The bill’s sponsor, former Democratic state Rep. Michael W. Morrissey, said allowing the highly addictive Keno games at those locations heightened the financial risks for the state’s poorer residents using check cashers.
“My belief was that people who were using check-cashing services may have been people who didn’t have access to banking services or might be members of the immigrant community,” said Morrissey, now the Norfolk County district attorney. “It didn’t make sense to me to make it that readily available.”
Keno, first authorized for play in Massachusetts in 1993, has emerged as a lucrative lottery product. From 2017 through 2020, Massachusetts Keno winners reaped over $553 million in prizes, state records show.
State law requires that check cashers obtain a license to operate from the Division of 2017 Keno claimsBanks. The licensees must renew their license each year.
Eight check-cashing store owners and managers contacted for this story declined to speak with reporters about their lottery ticket sales.
Some businesses cashing checks and selling lottery products have been sanctioned in recent years for operating illegally.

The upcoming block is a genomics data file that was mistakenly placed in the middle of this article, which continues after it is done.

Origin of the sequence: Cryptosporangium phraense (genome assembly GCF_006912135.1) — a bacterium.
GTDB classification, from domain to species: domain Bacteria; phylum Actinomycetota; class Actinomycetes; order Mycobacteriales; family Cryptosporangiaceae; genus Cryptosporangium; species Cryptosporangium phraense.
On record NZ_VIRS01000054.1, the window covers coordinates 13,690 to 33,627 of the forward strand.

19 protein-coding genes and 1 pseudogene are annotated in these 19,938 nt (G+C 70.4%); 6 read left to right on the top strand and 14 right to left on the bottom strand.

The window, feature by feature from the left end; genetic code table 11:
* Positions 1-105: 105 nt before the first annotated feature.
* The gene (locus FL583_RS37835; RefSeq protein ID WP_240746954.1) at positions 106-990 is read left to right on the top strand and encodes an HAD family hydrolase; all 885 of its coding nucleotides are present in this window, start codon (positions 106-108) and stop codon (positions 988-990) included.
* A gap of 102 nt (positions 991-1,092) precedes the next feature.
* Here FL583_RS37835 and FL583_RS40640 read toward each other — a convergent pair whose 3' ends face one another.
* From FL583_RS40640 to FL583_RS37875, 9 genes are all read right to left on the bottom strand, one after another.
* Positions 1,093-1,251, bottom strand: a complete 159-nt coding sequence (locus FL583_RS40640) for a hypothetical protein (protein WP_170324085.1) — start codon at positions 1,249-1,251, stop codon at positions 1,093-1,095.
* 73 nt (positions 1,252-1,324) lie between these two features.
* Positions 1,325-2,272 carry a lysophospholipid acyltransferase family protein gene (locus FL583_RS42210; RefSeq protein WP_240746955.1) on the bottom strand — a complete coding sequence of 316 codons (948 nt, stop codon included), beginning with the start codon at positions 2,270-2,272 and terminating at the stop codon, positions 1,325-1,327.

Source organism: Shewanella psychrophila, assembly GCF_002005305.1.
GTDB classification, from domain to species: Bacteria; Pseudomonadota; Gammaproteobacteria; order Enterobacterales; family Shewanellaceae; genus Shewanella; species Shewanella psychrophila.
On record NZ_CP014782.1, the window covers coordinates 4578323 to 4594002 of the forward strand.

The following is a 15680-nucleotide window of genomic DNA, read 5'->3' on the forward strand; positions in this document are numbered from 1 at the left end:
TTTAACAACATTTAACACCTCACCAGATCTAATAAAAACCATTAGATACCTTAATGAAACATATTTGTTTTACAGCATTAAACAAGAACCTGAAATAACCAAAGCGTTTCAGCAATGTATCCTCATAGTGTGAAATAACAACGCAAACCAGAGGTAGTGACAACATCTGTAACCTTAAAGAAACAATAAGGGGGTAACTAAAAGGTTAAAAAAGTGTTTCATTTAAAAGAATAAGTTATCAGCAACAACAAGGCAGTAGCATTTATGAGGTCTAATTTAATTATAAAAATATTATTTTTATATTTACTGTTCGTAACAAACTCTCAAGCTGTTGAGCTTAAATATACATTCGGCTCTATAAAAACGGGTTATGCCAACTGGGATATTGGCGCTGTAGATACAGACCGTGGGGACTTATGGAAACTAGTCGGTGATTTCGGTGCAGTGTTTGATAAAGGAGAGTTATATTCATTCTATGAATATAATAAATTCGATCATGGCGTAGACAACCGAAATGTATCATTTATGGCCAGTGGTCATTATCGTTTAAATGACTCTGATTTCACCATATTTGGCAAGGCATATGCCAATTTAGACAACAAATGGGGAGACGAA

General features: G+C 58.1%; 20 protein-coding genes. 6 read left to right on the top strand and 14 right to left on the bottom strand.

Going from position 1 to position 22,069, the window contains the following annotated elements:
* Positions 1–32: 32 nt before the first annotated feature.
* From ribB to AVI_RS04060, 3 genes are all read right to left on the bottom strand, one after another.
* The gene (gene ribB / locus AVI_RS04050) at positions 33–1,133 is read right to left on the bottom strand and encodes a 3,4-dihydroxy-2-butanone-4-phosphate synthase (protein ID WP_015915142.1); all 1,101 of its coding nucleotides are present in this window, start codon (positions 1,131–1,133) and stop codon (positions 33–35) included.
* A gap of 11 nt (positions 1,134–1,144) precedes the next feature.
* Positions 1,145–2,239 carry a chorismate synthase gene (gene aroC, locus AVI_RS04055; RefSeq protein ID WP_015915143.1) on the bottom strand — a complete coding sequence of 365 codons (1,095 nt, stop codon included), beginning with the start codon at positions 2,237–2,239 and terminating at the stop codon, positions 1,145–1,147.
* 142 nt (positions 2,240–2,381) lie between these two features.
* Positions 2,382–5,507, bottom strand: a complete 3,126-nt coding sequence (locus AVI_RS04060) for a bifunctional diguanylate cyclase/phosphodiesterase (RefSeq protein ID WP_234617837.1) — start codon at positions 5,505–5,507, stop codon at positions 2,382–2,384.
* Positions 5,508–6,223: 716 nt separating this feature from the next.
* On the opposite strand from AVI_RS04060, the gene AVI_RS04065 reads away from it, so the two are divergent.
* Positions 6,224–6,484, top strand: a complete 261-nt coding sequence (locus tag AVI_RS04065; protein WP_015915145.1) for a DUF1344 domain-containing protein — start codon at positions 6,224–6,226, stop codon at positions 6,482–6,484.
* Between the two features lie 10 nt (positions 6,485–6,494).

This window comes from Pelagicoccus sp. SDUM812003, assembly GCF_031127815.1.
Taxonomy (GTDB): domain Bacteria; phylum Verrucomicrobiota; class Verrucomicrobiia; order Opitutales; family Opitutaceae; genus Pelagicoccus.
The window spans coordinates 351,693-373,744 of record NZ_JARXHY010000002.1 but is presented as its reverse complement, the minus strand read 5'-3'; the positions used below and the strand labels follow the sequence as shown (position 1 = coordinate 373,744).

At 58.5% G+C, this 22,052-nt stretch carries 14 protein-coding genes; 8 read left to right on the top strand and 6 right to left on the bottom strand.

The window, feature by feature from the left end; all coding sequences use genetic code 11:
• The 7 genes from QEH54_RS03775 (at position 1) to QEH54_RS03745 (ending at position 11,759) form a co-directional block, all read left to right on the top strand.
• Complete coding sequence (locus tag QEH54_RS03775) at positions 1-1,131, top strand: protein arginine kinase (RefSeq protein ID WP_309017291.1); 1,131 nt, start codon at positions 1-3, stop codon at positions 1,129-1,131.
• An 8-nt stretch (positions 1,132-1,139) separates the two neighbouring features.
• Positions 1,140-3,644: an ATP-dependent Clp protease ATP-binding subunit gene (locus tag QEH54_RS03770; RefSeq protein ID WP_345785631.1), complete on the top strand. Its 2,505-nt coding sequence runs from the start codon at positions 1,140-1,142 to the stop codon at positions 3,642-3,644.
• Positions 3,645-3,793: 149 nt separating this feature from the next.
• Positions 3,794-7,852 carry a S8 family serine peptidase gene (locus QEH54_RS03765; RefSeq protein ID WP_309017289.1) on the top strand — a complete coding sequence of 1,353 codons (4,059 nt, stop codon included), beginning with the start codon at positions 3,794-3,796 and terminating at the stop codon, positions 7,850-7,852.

Mayfair Foods Inc., in the Allston neighborhood of Boston, sold almost $283,000 in lottery products in 2017, sales data shows. The Division of Banks issued a cease-and-desist order in September 2017 to Mayfair Foods Inc. for cashing customer checks without a license, state records show.
In March 2020, the Division of Banks issued a cease-and-desist order to Low Price Convenience Store in Fall River for operating without a check-cashing license, state records show. The store sold $1.7 million in lottery products in 2020, lottery sales records show.
For some who frequent licensed check-cashing stores, the gamble is worth it. At All Checks Cashed in Everett, one customer recalled spending her last few dollars during the 2004 Christmas season on the lottery — only to score a rare $250,000 win.
“I had $15, and I said, ‘I’m going to put $10 in gas,’” said Yessie, a middle-aged Hispanic mother who declined to give her last name. She’d go on to spend the remaining $5 on two Mega Millions tickets purchased at a Lawrence gas station. “I was almost broke.”
While Yessie won big, that is not the case for most who gamble with the lottery.
Turchinetz called the lottery and check-cashing services financial “extractors” that undermine people’s wealth. However, she said the lottery is a game, and buyers can make their own decisions when it comes to spending their income.
“People are adults,” Turchinetz said. “They know what they’re participating in, and so it’s patronizing to suggest that you should remove them.”
Sullivan said lottery officials and lawmakers need to revisit the ability of check-cashing stores to sell lottery products, including reviewing effects on low-income buyers.
“If it’s not being counted, it’s not being noticed,” Sullivan said. “I think if that is put right in the face of legislators, they could try to take action to ameliorate it.”
This story was produced by students in Boston University Professor Maggie Mulvihill’s Data Journalism class in collaboration with The Howard Center for Investigative Journalism.